Why is Culture Underestimated in Marketing?

Market segmentation involves dividing a population into subsets of consumers who share characteristics, lifestyles and needs, and then targeting one or more of those segments with the most appropriate marketing mix (Kardes, Cronley & Cline, 2008). By tailoring a message to specific segments companies effectively market their products and services to meet the needs and wants of targeted consumers. Bases of segmentation include demographic, geographic, geo-demographic, psychographic and behavioral. Ethnicity, however, is a crucial variable, yet, is often overlooked when segmenting consumers due to unfamiliarity, convenience and costs. The underestimated power of culture is evident in the standardized advertisements, which utilize the same spokespersons, cues, language or idioms for all ethnic groups (Cooley, Brice, Becerra & Chapa, 2015).

Marketers find difficulty in tailoring to specific ethnic-groups because the information on their culture, lifestyles, needs, likes and dislikes result in contradicting findings. For example, some studies find that members of one ethnicity prefer ads with models or actors of another ethnicity (Martin, Lee, and Yang 2004). Due to numerous studies yielding little empirical information on ethnic-specific advertisements, it is difficult to determine whether ethnic-specific advertisements should be favored in multi-ethnic U.S. markets over standardized advertisements (Cooley, Brice, Becerra & Chapa, 2015). In my opinion the problem also lies in the lack of ‘knowing’ of the marketer, most in the industry are unaware of the ethnic diversity between races. For example, Hispanics are often marketed in traditional Spanish language, but the language differs between the 20+ countries where Spanish is an official language. There are also many differences between each country such as religion, lifestyles, cuisines, traditions, culture, etc. The best way to find out about an ethnic-specific group would be to conduct ethnographic and qualitative research on the group. By observing their daily routines, and asking open-ended questions on their opinions, a marketer will gain a better understanding to fit their specific product or service.

As in lack of knowledge, marketers also tend to choose a marketing mix that is most convenient for a large majority of their targeted sample. Many companies simply change the language of the advertisements and keep everything else the same. One of the more successful companies that effectively target ethnicity is Apple. Upon the release of Apple’s new iPad, varying versions of the same commercial were created for different cultures, not only was the language different but the people in the commercial also represented those of that country. For instance, the Spanish version presented a person with tan skin speaking Spanish, for the Asian version, an Asian family appeared speaking Chinese. Companies are implementing these small differences in their advertisements because they are interested in acquiring more of the market share. It is very convenient to create an advertisement that is tailored to the mass; however, convenience is not the best decision when targeting ethnic-specific groups.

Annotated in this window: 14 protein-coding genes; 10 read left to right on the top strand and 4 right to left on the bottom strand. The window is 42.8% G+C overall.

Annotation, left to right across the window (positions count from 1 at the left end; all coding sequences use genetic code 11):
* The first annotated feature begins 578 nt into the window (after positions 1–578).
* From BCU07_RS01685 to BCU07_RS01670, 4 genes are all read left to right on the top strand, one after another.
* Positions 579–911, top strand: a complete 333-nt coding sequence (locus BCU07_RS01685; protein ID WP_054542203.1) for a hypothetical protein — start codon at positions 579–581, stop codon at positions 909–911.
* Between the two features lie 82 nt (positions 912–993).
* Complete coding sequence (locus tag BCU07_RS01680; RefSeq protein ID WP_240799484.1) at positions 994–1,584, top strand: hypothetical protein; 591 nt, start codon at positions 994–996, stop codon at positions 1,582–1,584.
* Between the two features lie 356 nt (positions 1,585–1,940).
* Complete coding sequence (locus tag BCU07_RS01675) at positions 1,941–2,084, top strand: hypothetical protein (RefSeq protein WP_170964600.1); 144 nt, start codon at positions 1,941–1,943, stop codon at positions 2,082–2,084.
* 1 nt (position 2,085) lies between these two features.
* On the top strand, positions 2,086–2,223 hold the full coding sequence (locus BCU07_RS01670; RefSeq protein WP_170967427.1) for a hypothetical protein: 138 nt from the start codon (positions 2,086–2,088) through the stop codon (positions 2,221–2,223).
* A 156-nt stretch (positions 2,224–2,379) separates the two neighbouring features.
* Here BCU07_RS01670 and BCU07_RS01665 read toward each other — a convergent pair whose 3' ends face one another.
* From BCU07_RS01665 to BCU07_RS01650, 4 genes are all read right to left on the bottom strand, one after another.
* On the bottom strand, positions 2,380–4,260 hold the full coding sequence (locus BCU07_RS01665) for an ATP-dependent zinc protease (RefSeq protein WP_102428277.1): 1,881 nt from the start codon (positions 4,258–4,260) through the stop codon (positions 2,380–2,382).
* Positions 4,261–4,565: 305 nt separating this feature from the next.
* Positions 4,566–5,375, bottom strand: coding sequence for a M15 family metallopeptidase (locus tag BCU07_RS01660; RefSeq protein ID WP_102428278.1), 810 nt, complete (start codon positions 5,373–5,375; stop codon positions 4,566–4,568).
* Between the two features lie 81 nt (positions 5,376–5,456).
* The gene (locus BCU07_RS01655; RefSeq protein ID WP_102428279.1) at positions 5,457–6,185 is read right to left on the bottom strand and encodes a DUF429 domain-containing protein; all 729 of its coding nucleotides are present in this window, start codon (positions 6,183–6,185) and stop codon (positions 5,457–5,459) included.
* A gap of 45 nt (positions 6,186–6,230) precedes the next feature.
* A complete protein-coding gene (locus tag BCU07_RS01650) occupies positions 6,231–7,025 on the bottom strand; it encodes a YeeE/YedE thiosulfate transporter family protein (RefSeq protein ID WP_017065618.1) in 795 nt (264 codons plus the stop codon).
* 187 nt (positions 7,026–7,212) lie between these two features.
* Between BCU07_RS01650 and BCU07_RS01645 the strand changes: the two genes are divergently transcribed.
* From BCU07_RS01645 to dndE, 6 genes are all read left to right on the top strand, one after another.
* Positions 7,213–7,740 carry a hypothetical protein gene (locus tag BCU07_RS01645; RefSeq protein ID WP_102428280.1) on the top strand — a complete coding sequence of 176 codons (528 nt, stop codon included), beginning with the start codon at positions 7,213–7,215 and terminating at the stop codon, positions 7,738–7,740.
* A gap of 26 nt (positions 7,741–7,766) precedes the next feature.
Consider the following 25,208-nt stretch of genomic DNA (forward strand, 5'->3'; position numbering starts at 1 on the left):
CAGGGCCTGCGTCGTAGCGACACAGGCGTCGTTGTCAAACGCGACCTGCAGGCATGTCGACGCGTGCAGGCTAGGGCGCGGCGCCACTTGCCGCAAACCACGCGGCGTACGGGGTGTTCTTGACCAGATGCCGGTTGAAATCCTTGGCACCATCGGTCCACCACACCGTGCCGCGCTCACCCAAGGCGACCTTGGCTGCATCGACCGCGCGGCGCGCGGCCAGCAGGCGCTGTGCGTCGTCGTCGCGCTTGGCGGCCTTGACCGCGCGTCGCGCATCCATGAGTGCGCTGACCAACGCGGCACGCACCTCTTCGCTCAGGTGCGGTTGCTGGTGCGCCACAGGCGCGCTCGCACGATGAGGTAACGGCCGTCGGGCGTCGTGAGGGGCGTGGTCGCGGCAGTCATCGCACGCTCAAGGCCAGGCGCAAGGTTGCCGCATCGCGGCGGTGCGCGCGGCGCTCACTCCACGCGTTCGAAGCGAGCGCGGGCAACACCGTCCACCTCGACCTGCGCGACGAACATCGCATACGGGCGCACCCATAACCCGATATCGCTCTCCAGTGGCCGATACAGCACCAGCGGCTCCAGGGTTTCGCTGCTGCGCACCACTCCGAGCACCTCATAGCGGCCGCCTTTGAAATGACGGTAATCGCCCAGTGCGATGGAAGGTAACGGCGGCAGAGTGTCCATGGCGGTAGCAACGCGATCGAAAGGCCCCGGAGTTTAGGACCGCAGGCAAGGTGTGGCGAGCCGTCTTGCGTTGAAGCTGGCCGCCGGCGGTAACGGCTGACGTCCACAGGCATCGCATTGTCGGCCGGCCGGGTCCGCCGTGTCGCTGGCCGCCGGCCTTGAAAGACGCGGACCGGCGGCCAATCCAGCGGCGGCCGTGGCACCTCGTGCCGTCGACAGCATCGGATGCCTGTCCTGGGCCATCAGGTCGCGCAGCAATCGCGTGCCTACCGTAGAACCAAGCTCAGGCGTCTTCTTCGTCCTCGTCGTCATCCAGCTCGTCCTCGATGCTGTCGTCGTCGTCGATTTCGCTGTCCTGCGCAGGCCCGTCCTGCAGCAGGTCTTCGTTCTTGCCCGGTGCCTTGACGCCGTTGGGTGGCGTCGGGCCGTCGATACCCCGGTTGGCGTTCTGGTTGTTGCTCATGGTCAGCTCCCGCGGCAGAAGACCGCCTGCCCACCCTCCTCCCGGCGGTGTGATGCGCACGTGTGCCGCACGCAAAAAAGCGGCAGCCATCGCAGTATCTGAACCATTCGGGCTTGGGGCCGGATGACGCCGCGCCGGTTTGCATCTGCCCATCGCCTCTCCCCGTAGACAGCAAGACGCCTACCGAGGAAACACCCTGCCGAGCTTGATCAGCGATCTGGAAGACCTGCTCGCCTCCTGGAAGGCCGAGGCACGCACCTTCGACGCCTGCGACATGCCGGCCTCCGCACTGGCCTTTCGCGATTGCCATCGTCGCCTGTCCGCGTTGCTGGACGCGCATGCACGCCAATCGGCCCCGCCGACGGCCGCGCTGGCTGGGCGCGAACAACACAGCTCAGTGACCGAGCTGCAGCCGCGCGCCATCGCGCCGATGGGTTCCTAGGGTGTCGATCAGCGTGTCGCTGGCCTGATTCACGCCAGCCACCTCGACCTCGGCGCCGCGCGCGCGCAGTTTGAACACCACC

A budget is a factor that often influences the target segmentation and the marketing mix. As mentioned earlier with contradicting research marketers would benefit from conducting their own ethnographic or qualitative research. If conducting their own research is not an option than some costs can be overcome by using resources such as the U.S. Census, Geoscape, Nielsen and other databases that collect information on ethnic groups. Geoscape offers extensive lifestyle information for race but unfortunately does not divide the group by ethnicity. It is important to note that the more specific the market is segmented, the higher the costs for the marketer, which is why variables are chosen strategically to include as many consumers as possible.

There are many reasons why culture is underestimated in marketing including unfamiliarity, convenience, and cost. Recently, however, companies have begun implementing cultural differences in their advertisements. Ethnic-specific commercials must tread cautiously to ensure the group is not offended, belittled, or lumped into a category they do not identify as.

-by Laicelis Haro


Cooley, D. O., Brice Jr, J., Becerra, E. P., & Chapa, S. (2015). The effect of cosmopolitanism on multi-ethnic us market under varying conditions of diversity in advertising.
Kardes, F., & Cline, T. (2008). Consumer behavior (2nd ed.).
Martin, Brett A. S., Christina Kwai-Choi Lee, and Feng Yang (2004), The influence of ad model ethnicity and self referencing on attitudes, Journal of Advertising, 33 (Winter), 27-37.